Joan Micklin Silver is a director of feeling and taste, with a gift for ensemble comedies: quietly realistic films like "Hester Street" or warmly romantic ones like "Crossing Delancey."
So, why is she making movies like "Big Girls Don't Cry . . . They Get Even," a silly, overfrenetic chase comedy about a huge family, full of cheap L.A. jokes, programmed warmth, slick little life lessons and improbable twists?
You can almost tell from the title that something is wrong. It sounds like an ad campaign designed by committee. And so, in a way, does the script--though it's actually the work of one writer, Frank Mugavero, following a treatment by executive producer Melissa Goddard and her father.
Goddard's notion has promise. She wants to draw out the humor of today's extended upper-middle-class families, with their multidivorced mothers and fathers and constantly shifting households. But the plot of "Big Girls"(at selected theaters), though trickier than usual, has no real depth. Even its setup has a near high-concept ring: 12-year-old narrator Laura (Hillary Jocelyn Wolf) has three separate "families," and, when she runs away, they're all drawn together at a paradisiacal forest-lake resort.
A brainy outsider, Laura is alienated from her latest family, an all-cliche group composed of fashion-plate mom (Margaret Whitton), rich, preoccupied stepdad (David Strathairn) and assorted siblings and stepsiblings: rebel Josh (Dan Futterman), teen narcissist Corrine (Jenny Lewis), Rambo-macho fat-boy Kurt (Trenton Tiegen) and computer-whiz Sam (Ben Savage).
Her biological dad, David, a philandering painter, is played by that combination Dustin Hoffman-Dudley Moore of the independent American movie: Griffin Dunne. David has a new girlfriend, flirty muse Stephanie (Adrienne Shelley), after foolishly shucking his earth-mother second wife Barbara (Patricia Kalember) and their love-me, hug-me tot Emma (charming little Jessica Seeley).
Almost the best thing about "Big Girls" is the first five minutes, where Laura explicates these complex familial tangles with the help of some home movies and videos. It creates the impression that we're going to see something satisfyingly dense, urbane and witty. But screenwriter Mugavero's jokes are all on a sub-talk-show level. At one point, he actually has a scene where a family in a camper sings "The Brady Bunch" theme, and the convolutions whereby he pins everyone around Josh's lakeside log cabin while hustling off Laura on a round of "Bonnie and Clyde" misadventures has to be seen to be disbelieved.
There's no conviction in "Big Girls." It's just sharp and zingy, in the manner you'd expect from the average high-budget studio comedy: all those vacuous formula stories that helped create the '80s audience for independent movies in the first place.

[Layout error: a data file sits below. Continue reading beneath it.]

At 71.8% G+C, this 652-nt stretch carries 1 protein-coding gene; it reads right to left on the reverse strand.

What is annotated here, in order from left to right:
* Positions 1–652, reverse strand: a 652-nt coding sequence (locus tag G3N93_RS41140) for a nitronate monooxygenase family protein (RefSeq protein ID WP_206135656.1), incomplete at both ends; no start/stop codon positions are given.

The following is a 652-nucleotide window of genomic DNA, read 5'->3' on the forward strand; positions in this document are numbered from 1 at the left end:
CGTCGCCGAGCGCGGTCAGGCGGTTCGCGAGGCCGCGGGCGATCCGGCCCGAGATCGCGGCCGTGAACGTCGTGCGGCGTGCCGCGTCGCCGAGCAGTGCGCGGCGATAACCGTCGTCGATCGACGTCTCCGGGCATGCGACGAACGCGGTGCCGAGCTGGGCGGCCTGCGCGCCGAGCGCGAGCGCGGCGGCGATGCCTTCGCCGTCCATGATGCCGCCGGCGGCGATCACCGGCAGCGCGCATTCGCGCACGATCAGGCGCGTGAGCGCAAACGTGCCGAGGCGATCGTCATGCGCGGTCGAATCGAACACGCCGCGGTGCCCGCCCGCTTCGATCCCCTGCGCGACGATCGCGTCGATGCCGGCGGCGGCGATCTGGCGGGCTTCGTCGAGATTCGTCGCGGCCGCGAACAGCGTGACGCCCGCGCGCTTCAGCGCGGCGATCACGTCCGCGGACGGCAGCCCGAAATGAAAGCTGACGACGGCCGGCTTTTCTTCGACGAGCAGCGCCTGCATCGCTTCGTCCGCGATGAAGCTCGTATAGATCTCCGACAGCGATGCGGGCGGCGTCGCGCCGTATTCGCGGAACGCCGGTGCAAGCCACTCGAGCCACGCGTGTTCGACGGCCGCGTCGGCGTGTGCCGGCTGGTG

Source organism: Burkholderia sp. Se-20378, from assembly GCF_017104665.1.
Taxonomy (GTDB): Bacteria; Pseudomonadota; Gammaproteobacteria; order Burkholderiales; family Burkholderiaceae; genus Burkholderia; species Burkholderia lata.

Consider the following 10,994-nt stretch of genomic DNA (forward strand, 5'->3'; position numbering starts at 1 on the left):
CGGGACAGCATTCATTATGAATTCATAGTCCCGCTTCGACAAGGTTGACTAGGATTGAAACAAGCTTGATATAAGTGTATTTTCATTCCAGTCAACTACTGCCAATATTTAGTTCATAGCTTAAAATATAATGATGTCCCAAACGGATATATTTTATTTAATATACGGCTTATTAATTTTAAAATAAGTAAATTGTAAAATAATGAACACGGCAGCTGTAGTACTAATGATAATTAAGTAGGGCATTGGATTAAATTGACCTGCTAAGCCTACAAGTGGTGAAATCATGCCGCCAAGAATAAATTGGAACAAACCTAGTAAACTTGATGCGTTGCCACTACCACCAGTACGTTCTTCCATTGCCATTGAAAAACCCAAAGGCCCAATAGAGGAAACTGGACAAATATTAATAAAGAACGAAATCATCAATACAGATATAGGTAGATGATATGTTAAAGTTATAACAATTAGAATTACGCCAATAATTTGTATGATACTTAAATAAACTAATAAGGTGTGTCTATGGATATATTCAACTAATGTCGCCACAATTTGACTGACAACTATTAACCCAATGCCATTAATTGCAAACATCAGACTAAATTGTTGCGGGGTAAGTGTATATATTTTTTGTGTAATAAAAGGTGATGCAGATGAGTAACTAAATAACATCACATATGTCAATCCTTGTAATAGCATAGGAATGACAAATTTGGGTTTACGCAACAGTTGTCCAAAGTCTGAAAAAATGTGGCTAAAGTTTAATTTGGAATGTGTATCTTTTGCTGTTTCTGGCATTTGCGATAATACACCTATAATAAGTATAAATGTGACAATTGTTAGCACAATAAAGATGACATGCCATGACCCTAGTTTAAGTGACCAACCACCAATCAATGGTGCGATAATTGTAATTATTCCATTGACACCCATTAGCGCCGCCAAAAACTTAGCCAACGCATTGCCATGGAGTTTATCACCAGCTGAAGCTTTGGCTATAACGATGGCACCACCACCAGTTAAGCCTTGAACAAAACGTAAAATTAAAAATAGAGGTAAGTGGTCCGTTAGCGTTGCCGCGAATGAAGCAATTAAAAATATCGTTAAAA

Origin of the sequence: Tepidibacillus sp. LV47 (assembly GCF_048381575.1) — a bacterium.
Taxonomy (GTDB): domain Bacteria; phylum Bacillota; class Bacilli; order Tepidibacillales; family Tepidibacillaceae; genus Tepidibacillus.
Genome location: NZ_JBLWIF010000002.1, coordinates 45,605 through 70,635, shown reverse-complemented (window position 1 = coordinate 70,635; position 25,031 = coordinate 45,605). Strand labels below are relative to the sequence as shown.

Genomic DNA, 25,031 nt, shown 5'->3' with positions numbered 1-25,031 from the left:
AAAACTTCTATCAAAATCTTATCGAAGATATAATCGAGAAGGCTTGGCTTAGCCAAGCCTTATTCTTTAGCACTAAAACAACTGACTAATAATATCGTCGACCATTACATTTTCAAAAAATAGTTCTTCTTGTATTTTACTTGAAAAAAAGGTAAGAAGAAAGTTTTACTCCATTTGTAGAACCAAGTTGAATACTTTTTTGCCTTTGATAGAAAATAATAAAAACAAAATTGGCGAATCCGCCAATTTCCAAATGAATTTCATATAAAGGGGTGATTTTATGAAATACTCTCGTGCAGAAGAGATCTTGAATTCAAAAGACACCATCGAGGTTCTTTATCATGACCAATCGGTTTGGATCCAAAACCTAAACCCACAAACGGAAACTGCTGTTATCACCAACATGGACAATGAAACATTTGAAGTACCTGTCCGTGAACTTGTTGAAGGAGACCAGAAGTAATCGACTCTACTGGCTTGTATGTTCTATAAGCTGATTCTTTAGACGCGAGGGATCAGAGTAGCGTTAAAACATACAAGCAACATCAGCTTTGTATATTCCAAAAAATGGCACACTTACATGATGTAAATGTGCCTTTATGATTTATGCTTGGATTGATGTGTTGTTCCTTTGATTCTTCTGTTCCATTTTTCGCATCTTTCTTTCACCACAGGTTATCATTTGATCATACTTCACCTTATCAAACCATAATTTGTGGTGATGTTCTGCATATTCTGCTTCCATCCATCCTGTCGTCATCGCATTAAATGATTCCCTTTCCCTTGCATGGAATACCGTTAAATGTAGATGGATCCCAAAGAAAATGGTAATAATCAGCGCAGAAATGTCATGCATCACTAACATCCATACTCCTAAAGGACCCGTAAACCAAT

Silver doesn't acquit herself dishonorably. There's a nice warm sheen to the decor and cinematography (by Theo van de Sande of "The Assault"). Everyone in the cast--especially Whitton, Wolf and Lewis--is good.
And perhaps you could single out Adrienne Shelley, the angle-faced redhead lead of Hal Hartley's "Trust" and "The Unbelievable Truth." Saddled with few good lines and a thankless part--a sort of gorgeous sub-Bohemian air-head--Shelley shows a remarkable, almost radiant screen presence, and a seemingly unerring comic sense. She also delivers one of the greatest farewell winks in years.
Silver's talent is precisely to catch these little moments, to draw us into the humanity of her films. That's what her actors sometimes get in "Big Girls Don't Cry . . . They Get Even" (MPAA-rated PG), but they're fighting uphill all the way.
There's something self-satisfied and enclosed about this little L.A. world of croissants and high tech. It begins as satiric attack, ends as self-congratulatory mush, and coughs up the unlikely lesson that all a disconnected, selfish upscale family needs to get together is one runaway and a couple of days in the woods. That's not a life lesson; it's just another ad slogan.
'Big Girls Don't Cry
. . . They Get Even'
Hillary Wolf: Laura Chartoff
David Strathairn: Keith
Margaret Whitton; Melinda
Griffin Dunne; David
A New Line Cinema production and release. Director Joan Micklin Silver. Producers Laurie Perlman, Gerald T. Olson. Executive producers Peter Morgan, Melissa Goddard. Screenplay by Frank Mugavero. Cinematographer Theo Van de Sande. Editor Janice Hampton. Costumes Jane Ruhm. Music Patrick Williams. Production design Victoria Paul. Running time: 1 hour, 36 minutes.